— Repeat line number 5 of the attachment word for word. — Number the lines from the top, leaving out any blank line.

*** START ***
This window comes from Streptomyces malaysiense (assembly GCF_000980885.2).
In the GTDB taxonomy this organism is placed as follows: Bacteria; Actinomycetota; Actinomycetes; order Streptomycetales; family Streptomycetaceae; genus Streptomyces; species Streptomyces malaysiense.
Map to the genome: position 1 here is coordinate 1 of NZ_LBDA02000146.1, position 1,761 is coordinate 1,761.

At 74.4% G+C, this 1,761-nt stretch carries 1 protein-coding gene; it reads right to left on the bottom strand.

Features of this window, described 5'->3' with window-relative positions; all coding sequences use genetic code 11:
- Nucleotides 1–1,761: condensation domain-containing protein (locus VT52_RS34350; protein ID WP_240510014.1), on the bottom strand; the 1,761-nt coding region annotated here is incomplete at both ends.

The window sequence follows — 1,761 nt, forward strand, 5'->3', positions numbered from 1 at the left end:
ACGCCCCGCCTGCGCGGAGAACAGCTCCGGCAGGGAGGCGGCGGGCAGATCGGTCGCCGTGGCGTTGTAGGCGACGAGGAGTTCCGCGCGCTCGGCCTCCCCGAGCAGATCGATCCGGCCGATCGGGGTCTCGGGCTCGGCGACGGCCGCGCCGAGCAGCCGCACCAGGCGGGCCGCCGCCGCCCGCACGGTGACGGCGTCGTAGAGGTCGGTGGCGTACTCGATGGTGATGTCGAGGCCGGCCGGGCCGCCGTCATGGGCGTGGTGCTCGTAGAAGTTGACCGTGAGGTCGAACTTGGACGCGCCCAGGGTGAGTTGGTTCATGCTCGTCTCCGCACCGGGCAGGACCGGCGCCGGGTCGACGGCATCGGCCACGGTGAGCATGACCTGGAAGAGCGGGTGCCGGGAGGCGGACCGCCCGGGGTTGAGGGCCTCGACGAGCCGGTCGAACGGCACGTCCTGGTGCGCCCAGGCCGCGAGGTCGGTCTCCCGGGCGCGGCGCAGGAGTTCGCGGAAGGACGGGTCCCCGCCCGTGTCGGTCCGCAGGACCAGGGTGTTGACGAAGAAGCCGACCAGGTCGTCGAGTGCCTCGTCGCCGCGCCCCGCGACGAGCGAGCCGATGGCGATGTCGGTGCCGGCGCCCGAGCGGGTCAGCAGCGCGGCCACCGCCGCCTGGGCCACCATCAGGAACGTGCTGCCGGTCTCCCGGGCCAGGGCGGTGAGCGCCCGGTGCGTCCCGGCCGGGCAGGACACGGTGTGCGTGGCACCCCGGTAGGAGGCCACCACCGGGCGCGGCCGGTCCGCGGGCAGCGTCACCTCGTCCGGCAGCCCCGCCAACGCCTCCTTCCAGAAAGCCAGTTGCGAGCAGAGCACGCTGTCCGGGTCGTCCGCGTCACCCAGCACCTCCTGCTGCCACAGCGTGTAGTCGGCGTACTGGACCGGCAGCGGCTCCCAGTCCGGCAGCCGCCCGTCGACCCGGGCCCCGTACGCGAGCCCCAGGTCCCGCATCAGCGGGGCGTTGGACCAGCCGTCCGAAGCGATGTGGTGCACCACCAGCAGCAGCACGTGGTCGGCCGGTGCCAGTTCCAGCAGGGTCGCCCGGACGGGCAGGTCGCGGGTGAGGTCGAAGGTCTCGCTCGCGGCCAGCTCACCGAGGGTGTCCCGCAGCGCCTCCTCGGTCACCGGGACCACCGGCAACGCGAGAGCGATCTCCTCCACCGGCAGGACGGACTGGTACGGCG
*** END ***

Features of this window, described 5'->3' with window-relative positions; all coding sequences use genetic code 11: